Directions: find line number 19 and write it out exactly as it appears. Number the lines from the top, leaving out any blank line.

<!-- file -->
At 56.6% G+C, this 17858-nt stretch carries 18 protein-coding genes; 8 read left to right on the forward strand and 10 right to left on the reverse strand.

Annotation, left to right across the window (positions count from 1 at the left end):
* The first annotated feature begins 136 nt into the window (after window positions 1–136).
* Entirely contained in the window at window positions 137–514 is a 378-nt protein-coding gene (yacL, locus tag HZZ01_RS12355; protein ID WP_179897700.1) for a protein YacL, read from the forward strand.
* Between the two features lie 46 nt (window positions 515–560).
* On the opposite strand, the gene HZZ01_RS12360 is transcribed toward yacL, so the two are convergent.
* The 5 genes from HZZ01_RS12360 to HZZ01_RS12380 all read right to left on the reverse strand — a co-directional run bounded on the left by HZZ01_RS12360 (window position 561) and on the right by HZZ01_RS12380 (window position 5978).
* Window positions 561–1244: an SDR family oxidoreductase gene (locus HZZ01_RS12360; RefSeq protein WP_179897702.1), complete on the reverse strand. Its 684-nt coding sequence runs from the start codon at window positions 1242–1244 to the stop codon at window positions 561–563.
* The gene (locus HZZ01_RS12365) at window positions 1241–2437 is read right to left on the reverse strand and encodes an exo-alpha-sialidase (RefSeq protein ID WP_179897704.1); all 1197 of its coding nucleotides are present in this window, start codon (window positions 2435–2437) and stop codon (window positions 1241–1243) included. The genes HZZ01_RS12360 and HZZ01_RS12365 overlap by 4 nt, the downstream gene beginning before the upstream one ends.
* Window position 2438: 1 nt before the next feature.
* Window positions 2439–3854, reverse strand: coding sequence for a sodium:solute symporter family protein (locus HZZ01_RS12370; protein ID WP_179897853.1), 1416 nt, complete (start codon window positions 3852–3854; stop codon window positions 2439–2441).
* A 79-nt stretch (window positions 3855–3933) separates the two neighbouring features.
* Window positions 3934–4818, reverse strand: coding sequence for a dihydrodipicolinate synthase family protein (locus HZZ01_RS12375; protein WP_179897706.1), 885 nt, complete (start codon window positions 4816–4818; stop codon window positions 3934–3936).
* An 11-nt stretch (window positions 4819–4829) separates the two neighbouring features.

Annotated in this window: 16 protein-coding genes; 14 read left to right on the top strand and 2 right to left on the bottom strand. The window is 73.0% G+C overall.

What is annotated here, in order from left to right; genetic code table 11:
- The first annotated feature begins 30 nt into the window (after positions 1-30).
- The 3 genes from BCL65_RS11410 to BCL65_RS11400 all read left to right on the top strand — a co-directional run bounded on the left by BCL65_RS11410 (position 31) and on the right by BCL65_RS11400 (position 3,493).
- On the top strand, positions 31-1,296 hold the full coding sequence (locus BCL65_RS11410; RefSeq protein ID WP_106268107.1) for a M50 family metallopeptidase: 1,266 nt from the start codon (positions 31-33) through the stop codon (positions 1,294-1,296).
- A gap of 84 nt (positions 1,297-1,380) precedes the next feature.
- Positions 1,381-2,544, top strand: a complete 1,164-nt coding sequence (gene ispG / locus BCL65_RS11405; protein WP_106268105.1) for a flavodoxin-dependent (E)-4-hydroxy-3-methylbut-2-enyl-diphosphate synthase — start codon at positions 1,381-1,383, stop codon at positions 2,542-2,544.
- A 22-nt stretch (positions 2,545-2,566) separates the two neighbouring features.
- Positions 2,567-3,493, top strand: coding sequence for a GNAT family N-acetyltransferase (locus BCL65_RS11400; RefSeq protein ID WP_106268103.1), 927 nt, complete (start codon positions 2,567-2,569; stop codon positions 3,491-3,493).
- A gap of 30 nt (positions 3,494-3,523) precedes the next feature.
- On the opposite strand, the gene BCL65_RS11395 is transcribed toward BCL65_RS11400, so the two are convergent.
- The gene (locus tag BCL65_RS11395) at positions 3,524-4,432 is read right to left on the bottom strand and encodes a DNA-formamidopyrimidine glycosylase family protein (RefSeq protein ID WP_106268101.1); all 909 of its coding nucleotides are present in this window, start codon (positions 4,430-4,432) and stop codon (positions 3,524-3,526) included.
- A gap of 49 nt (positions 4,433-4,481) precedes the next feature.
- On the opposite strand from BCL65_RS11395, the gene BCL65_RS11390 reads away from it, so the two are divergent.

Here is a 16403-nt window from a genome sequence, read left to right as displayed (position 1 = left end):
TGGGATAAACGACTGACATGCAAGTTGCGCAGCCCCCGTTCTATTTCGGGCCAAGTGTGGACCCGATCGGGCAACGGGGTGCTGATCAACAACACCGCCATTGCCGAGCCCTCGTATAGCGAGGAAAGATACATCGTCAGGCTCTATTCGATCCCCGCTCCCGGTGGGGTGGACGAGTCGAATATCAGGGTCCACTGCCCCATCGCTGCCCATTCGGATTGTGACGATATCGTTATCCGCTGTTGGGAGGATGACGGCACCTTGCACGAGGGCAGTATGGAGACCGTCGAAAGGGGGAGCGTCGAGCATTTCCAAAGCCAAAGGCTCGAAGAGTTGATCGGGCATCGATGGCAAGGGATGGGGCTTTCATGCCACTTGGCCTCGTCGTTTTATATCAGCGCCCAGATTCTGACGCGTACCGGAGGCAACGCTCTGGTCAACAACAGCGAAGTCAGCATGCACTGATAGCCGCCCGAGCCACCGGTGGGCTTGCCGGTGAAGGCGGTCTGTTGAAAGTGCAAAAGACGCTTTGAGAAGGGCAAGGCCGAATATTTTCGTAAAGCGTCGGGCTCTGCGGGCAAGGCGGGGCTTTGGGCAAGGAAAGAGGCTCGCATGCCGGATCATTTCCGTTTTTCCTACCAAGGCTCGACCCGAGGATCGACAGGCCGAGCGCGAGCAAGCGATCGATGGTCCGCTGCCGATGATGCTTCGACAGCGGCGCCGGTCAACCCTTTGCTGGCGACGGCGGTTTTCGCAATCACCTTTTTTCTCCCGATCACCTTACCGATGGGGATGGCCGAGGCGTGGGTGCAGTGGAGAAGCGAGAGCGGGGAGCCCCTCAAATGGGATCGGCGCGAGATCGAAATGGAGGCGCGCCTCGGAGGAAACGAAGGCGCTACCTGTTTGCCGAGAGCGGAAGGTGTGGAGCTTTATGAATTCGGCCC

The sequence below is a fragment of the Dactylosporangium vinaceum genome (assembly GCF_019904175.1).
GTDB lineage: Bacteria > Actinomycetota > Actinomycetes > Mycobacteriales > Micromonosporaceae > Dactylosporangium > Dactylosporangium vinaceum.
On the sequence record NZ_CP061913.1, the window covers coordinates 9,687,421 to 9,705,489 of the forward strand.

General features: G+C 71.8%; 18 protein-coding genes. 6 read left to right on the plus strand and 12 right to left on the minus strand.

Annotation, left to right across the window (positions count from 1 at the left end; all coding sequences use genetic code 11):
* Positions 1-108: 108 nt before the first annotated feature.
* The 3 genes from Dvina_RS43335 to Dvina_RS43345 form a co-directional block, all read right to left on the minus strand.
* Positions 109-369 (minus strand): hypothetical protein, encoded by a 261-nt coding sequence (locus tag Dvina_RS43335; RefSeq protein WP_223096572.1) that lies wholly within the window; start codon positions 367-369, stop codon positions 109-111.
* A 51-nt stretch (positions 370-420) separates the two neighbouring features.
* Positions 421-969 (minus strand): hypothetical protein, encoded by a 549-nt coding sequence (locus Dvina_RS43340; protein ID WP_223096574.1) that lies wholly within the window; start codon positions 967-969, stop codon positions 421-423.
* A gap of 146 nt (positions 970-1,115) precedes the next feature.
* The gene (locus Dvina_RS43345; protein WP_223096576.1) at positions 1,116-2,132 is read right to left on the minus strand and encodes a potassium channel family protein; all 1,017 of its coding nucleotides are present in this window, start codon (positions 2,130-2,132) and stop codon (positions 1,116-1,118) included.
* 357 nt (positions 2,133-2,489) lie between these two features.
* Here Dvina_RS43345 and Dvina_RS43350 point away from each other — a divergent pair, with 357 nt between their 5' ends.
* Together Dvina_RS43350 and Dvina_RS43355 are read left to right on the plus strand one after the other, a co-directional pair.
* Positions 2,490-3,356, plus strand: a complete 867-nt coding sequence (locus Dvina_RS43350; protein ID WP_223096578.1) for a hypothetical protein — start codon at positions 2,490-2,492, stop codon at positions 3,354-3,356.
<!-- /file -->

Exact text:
- On the top strand, positions 31-1,296 hold the full coding sequence (locus BCL65_RS11410; RefSeq protein ID WP_106268107.1) for a M50 family metallopeptidase: 1,266 nt from the start codon (positions 31-33) through the stop codon (positions 1,294-1,296).